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How the President Launches a Nuke

The Biscuit, the Football, and everything else that stands between the world and nuclear Armageddon.

by Matthew Gault
16 January 2020, 7:28pm

President Donald Trump leaves the CIA headquarters. In the background a military aid carries the 'football', with launch codes for nuclear weapons. Image: Getty Images

The President of the United States, Donald Trump, can launch a nuclear weapon whenever he wants. There exists no check on this authority. He doesn’t need to run the decision to unleash the most destructive weapon in the history of the world by Congress, the Pentagon, or anyone on his staff.

“It’s actually a frighteningly simple process,” Eryn MacDonald, an analyst at the Union of Concerned Scientists, a nonprofit group of scientists who advocate for a safer world, said on the phone. “Everybody talks about a big red button, but of course there isn’t one.”

The U.S. has 1,365 nuclear weapons deployed in missile silos, bombers, and submarines, with almost 4,000 more in reserve. Of those, 650 are B83s. At 1.2 megatons, the B83 is the strongest nuke in America’s arsenal, 80 times more powerful than the bomb it dropped on Hiroshima. Any one of those weapons would create a world-changing explosion.

Questions about the mechanics of nuclear war came up as the United States moved dangerously close to a war with Iran thanks to Trump’s unilateral assassination of General Qasem Soleimani. Again, Donald Trump has sole authority to launch any combination of nukes weapons at any time of his choosing.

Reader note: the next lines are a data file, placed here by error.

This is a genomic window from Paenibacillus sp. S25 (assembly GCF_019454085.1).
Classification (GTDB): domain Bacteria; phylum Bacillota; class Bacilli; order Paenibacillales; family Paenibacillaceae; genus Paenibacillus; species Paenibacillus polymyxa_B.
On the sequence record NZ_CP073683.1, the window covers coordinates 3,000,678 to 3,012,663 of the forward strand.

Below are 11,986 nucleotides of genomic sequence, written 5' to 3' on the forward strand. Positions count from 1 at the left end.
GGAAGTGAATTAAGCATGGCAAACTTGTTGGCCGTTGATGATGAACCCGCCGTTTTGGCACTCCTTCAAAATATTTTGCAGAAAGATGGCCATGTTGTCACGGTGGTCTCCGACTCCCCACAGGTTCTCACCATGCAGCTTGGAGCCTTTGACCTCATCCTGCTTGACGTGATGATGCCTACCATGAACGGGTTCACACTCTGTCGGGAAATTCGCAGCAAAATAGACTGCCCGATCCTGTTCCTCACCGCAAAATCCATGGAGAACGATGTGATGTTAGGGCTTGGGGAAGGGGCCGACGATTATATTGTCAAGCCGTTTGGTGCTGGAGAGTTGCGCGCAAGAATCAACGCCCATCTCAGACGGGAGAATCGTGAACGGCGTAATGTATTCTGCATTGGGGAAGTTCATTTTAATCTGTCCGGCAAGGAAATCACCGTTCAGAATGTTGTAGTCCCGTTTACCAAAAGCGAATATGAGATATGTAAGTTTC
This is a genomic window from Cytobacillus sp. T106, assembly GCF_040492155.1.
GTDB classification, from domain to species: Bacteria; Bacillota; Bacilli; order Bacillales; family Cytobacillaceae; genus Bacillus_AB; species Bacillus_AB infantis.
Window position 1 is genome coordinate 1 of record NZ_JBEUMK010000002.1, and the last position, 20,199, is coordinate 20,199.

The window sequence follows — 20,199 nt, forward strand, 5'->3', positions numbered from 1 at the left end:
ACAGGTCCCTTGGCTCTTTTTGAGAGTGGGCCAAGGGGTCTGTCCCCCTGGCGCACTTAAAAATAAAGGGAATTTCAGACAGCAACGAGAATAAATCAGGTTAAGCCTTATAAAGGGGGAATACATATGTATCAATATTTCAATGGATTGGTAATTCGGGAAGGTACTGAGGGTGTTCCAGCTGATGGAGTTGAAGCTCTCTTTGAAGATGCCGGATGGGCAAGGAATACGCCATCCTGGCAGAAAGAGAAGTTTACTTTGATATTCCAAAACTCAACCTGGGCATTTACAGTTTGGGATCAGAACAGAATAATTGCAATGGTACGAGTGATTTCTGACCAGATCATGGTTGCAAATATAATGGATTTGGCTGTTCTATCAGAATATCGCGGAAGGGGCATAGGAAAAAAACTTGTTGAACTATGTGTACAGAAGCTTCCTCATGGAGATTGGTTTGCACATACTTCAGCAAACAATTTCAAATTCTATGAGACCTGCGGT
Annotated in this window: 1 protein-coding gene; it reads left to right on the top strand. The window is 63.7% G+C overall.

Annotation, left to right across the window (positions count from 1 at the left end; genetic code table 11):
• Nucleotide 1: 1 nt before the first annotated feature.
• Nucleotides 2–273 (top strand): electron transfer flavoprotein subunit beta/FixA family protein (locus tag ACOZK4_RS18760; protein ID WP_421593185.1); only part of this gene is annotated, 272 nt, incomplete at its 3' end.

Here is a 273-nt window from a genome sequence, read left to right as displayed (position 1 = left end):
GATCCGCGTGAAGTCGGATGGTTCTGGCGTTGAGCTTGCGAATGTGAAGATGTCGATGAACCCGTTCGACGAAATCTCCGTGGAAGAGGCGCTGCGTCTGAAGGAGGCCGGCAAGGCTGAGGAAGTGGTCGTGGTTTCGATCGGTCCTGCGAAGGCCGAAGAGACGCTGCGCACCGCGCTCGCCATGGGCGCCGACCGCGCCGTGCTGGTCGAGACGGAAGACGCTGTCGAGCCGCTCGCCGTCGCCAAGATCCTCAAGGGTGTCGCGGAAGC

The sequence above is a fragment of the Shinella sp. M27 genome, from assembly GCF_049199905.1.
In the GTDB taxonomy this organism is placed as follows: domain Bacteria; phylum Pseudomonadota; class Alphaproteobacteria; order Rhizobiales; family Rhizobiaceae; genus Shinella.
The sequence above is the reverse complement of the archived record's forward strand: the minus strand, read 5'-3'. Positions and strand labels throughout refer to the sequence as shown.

To start the process, the president needs his Biscuit and his Football.

“An aide is always with him carrying the Football, which is the official name of the President’s emergency satchel,” MacDonald said. The Football is a Zero Halliburton aluminium attache case covered in black leather. Once you know to look for them, the Football and the aide carrying it are ubiquitous in photos of the President. In 2017, the aide even posed for a selfie with a retired investor at Mar-a-Lago. To begin the launch, the President can either present himself at the Pentagon or use communication equipment inside the Football to call the National Military Command Center at the Pentagon.

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A U.S. Marine carries the nuclear codes to the White House on April 22, 2018 in Washington, DC. Image: Getty Images

Once the President has made the call, he needs the Biscuit to confirm his identity. The Biscuit is a laminated sheet of paper filled with a long string of alpha-numeric code the President is supposed to carry on him at all times. A code authorizing the President’s identity is buried within that line of code and changed everyday by the National Security Agency. The President doesn’t need to memorize the entire code, just the location of that day’s string within the gibberish.

Once his identity is authorized, the President can pick from a menu of possible strike packages pre-selected for him. According to Marin Pfiefer, a PhD student specializing in the anthropology of nuclear weapons at the University of New Mexico, the menu system dates back to the Carter administration.

“[Carter] wanted to compress the options down,” Pfiefer said in a phone call. Those options include estimated casualties for each particular strike. “So, basically, the President would say ‘I want a medium well on Russia and a well done on China. Mr. President, do you want to withhold leadership? [avoid nuking the heads of state] No, kill the fuckers.’”